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Helen Keller: A Medical Marvel or Evidence of the I-Function? Essay

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Helen Keller: A Medical Marvel or Evidence of the I-Function?


Everyone cried a little inside when Helen Keller, history's notorious deaf-blind-mute uttered that magic word 'wa' at the end of the scientifically baffling classic true story. Her ability to overcome the limitations caused by her sensory disabilities not only brought hope for many like cases, but also raised radical scientific questions as to the depth of the brain's ability.

For those who are not familiar with the story of Helen Keller or the play 'The Miracle Worker', it recalls the life of a girl born in 1880 who falls tragically ill at the young age of two years old, consequently losing her ability to hear, speak, and see. Helen's frustration grew along side with her age; the older she got the more it became apparent to her parents that she was living in more of an invisible box, than the real world. Her imparities trapped her in life that seemed unlivable. Unable to subject themselves to the torment which enveloped them; watching, hearing and feeling the angst which Helen projected by throwing plates and screaming was enough for them to regret being blessed with their own senses. The Kellers, in hopes of a solution, hired Anne Sullivan, an educated blind woman, experienced in the field of educating sensory disabilities arrived at the Alabama home of the Kellers in 1887. There she worked with Helen for only a little over a month attempting to teach her to spell and understand the meaning of words v. the feeling of objects before she guided Helen to the water pump and a miracle unfolded. Helen understood the juxtaposition of the touch of water and the actual word 'water' Anne spelled out on her hand . Helen suddenly began to formulate the word 'wa...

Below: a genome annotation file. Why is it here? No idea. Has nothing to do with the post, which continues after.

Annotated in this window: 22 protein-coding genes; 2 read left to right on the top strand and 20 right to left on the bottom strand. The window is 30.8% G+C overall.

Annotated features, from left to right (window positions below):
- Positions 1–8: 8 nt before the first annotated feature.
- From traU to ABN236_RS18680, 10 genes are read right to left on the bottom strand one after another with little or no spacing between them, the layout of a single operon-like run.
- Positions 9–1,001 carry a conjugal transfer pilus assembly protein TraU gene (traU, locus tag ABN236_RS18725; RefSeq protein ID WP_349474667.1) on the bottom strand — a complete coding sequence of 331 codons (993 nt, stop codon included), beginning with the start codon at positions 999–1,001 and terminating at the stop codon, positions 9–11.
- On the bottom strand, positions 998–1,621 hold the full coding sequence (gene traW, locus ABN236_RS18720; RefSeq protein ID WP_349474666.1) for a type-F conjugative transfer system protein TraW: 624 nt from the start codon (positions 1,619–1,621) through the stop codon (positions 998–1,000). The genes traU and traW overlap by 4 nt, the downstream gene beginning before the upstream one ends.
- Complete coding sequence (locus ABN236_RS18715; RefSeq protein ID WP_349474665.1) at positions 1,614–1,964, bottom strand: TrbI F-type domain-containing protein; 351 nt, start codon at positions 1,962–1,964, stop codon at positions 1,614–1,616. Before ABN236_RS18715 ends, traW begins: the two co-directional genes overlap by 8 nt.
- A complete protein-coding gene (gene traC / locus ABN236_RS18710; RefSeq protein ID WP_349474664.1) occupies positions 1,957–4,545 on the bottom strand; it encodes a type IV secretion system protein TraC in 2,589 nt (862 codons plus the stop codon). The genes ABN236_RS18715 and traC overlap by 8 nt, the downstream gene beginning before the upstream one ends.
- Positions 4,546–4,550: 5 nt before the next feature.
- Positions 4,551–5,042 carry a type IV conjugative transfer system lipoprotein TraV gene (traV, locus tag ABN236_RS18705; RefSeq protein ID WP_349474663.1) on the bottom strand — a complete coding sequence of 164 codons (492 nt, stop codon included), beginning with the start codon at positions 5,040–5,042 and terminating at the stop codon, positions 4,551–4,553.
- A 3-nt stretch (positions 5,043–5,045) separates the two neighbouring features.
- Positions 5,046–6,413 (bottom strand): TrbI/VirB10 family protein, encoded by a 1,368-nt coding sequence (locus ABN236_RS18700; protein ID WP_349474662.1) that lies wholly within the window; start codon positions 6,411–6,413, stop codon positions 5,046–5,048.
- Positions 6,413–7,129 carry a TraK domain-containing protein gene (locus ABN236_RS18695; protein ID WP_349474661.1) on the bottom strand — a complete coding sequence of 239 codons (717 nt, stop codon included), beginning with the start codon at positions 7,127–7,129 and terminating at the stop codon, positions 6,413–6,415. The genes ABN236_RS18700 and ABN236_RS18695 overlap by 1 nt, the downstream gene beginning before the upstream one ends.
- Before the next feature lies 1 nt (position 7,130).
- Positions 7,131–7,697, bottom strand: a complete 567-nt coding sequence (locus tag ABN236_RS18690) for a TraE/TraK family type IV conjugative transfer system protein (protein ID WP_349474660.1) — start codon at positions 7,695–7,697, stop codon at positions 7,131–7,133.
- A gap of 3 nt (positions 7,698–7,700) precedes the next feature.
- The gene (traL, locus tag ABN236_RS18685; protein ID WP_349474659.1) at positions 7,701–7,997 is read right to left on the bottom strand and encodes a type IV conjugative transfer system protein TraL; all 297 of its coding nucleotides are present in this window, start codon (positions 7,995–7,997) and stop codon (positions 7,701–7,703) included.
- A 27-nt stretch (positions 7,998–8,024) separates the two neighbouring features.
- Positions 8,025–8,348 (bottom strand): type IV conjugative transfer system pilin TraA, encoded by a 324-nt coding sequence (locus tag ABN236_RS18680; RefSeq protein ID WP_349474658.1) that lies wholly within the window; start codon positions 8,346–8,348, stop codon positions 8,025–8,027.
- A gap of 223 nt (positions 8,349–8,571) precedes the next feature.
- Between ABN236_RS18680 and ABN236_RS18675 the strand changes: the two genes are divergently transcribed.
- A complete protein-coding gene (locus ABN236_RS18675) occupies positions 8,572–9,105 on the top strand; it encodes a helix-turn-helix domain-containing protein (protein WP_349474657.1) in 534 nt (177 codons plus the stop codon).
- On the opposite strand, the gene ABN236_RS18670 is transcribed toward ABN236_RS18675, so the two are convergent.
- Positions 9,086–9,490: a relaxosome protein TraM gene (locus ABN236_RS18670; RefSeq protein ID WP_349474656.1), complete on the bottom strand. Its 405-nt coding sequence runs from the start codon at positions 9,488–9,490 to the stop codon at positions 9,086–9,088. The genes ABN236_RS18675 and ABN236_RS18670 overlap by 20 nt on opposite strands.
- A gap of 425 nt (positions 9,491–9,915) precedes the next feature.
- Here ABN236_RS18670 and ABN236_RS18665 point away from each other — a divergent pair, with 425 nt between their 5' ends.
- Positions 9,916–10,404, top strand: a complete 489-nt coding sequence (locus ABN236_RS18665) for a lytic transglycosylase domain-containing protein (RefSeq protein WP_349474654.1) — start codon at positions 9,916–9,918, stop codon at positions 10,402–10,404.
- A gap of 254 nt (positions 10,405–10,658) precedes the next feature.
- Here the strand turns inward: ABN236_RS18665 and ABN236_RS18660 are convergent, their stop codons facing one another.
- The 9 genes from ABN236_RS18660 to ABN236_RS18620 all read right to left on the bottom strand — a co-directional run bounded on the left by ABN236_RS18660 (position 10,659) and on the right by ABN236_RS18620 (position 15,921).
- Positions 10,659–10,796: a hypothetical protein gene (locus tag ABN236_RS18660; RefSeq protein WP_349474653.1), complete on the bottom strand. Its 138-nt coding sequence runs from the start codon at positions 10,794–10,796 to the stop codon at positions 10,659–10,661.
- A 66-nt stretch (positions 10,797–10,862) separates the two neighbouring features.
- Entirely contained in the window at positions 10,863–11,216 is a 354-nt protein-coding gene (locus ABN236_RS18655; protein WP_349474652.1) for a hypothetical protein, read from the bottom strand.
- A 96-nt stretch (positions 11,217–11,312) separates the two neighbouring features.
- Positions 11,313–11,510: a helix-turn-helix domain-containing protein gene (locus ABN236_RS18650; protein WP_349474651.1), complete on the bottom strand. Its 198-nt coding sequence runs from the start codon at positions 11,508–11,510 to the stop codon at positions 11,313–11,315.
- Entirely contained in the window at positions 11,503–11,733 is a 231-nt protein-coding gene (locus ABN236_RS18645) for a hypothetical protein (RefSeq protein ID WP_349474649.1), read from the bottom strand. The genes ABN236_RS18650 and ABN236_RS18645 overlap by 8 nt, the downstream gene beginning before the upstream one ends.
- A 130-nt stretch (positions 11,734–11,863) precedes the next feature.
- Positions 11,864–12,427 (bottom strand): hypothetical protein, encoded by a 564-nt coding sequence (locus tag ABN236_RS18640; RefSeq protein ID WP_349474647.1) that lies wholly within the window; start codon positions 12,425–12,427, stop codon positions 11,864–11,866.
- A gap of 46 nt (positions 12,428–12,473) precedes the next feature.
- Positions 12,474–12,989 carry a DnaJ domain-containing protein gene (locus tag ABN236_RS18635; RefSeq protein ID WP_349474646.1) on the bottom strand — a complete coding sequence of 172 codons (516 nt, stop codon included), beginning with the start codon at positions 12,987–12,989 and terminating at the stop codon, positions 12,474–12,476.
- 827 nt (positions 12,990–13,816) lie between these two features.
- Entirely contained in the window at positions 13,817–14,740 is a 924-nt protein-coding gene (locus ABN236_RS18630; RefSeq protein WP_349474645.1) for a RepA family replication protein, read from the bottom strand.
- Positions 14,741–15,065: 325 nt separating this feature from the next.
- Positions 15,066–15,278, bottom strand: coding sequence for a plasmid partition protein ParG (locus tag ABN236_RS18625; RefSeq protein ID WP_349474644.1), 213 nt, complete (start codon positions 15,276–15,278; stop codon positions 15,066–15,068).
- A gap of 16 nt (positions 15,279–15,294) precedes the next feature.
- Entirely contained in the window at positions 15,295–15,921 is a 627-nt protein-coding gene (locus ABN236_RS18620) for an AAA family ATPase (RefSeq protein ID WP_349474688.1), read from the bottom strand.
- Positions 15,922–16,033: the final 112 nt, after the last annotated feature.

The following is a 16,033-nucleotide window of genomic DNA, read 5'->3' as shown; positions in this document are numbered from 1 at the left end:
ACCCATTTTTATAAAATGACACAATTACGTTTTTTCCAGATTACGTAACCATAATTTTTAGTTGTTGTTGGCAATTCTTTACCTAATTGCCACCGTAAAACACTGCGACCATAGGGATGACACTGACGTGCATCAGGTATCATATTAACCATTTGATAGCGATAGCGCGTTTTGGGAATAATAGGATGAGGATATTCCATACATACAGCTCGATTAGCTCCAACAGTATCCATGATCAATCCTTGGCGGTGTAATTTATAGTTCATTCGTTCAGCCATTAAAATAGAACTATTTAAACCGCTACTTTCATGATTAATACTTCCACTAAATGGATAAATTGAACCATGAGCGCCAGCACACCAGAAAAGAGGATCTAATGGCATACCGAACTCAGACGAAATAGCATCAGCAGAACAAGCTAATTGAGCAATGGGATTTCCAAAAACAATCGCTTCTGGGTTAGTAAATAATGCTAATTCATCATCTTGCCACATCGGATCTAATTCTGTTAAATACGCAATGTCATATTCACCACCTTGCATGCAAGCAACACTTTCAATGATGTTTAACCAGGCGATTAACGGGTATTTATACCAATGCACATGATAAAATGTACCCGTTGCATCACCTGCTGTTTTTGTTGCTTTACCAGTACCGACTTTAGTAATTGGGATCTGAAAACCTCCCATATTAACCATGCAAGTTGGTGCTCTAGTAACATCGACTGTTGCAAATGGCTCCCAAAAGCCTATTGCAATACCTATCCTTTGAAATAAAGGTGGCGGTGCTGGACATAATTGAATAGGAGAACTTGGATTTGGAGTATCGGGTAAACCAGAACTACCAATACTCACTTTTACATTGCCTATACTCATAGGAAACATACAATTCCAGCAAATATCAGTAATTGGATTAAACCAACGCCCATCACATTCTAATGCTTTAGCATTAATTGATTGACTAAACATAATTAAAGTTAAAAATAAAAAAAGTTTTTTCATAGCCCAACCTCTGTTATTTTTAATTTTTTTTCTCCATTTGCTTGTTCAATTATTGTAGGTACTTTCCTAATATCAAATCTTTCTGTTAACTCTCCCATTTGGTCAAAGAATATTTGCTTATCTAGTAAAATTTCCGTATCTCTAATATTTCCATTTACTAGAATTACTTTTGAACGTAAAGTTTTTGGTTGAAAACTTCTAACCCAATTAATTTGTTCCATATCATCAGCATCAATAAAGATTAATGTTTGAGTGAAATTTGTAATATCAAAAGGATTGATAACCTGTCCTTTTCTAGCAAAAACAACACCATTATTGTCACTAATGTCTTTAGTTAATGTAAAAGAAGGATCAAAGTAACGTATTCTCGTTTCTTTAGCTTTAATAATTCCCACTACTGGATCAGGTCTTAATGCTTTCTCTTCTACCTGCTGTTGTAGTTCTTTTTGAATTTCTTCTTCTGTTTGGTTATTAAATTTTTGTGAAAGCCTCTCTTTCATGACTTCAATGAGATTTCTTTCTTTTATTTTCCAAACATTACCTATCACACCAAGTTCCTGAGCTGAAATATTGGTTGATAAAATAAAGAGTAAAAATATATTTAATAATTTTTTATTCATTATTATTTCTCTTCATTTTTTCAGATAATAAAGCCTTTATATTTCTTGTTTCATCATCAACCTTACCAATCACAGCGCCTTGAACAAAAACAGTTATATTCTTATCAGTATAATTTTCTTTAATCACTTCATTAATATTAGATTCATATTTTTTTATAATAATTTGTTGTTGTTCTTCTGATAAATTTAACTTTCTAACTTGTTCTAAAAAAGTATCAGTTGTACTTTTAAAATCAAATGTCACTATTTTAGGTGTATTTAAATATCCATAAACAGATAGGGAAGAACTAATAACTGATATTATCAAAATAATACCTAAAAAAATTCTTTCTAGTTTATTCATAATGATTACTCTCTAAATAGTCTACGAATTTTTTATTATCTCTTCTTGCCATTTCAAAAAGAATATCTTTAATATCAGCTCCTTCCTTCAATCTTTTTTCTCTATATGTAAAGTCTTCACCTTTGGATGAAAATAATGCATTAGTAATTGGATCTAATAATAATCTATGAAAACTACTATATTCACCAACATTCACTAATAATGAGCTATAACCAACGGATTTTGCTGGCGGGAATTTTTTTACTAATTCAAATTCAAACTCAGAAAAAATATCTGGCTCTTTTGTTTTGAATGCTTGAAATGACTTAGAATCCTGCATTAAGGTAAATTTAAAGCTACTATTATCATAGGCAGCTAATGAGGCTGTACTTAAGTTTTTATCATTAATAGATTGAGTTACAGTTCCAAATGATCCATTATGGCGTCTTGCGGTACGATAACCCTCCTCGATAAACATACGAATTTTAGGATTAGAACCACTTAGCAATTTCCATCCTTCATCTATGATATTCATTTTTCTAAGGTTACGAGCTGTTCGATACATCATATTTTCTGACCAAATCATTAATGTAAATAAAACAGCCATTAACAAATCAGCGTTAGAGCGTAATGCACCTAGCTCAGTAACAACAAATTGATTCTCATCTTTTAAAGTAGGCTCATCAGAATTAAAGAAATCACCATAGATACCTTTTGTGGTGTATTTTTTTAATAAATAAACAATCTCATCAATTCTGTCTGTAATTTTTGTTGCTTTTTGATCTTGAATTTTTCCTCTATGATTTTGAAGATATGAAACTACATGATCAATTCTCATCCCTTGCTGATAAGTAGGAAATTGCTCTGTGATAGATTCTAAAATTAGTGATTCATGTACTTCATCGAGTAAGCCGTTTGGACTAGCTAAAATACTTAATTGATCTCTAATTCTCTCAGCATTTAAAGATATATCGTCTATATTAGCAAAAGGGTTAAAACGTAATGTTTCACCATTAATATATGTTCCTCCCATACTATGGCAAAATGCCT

... middle of paper ...


...ther or not the I function exists in the literal sense, its presence began to make its way into scientific rationality long before Christopher Reeves.

Sources Cited:

1)jstor home page, Scientific Monthly Vol.15 No.3
http://serendip.brynmawr.edu/bb/neuro/neuro03/web1/www.jstor.org

2)originresearch home page
http://originresearch.com/sd/sd3.cfm

3)The Life of Helen Keller
http://www.rnib.org.uk/xpedio/groups/public/documents/publicwebsite/public_keller.hcsp

4)Scientific America
http://www.sciam.com/askexpert_question.cfm?articleID=000BADA4-F9F7-1C95-8EEF809EC588F2D7&catID=3

5)Sensory Perceptions Homepage
http://216.239.33.100/search?q=cache:zYyZf7MEJKYC:www.hhmi.org/senses/senses.pdf+%22helen+keller%22+scientific+research+analysis+%22her+brain%22&hl=en&ie=UTF-8

6)More of the Life of Helen Keller
http://www.broadwaybeat.com/ridge/rrmircle.htm


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